To investigate the longitudinal outcomes of rehabilitation
(from baseline to 4 and 12 months) at a multidisciplinary rehabilitation
center. The three goals (“Reading,” “Writing,” and “Watching TV”) were measured with the Dutch ICF Activity Inventory
). In addition, outcomes were compared with the Low Vision
(LVQOL) for better insight into the (longitudinal) interpretation.
In a cohort of 241 visually impaired persons, corrected and uncorrected linear mixed models were used to determine longitudinal rehabilitation
outcomes for the D-AI
goals “Reading,” “Writing,” and “Watching TV,” and difficulty and underlying tasks, as well as for the LVQOL scales “Basic aspects” and “Reading and fine work.” At baseline, Spearman correlations were determined for similar scales of the D-AI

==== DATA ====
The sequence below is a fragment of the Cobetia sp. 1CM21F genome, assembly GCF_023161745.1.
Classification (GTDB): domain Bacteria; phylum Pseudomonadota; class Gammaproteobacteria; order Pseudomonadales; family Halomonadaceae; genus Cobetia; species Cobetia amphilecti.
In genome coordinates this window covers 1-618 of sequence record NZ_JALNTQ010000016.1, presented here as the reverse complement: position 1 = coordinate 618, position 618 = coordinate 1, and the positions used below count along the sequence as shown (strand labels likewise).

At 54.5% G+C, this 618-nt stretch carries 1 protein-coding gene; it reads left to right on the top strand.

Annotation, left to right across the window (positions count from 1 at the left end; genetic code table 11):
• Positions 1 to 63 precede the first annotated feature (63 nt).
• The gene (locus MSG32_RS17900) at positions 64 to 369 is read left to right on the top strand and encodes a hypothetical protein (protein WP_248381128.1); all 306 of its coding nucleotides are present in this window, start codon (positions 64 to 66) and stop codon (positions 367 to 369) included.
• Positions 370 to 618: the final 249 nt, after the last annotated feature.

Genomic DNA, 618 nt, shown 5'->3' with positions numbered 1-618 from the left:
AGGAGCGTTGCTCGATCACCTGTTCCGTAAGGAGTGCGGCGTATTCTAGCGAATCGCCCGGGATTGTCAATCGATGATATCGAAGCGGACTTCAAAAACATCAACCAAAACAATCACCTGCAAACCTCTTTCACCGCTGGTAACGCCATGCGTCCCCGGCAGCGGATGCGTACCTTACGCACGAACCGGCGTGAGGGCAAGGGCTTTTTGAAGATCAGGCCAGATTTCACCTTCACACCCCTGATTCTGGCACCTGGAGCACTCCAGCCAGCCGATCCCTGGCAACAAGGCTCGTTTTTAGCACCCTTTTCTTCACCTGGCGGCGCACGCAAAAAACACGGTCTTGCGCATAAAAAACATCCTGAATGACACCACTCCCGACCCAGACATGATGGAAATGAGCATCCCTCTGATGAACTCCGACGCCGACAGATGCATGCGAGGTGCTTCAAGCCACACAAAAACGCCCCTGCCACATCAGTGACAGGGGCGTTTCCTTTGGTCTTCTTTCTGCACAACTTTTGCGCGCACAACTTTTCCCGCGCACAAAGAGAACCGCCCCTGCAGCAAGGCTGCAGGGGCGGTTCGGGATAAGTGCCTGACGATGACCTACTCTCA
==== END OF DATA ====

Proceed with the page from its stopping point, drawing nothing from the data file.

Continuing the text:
Importance scores of goals were stable over time. Difficulty scores decreased over time, but the differences were not significant at each measurement moment. For reading, difficulty of underlying tasks seemed to reflect the (change in) difficulty at the goal level; however, change in writing tasks did not reflect the change in the umbrella goal. Each of the three subscales of underlying tasks of the goal “Watching TV” changed in a different way. Changes in similar LVQOL scales were comparable, although less pronounced and more influenced by depression. Prescription or advice of low-vision aids and training in visual devices was not related (p > 0.01) with any of the outcome
It seems reasonable to conclude that the decrease in perceived difficulty was an effect of rehabilitation
. The D-AI
goal scores for difficulty were less influenced by depression and may be more sensitive to measure change over time compared with the LVQOL. Importance scores may not be useful for evaluation purposes.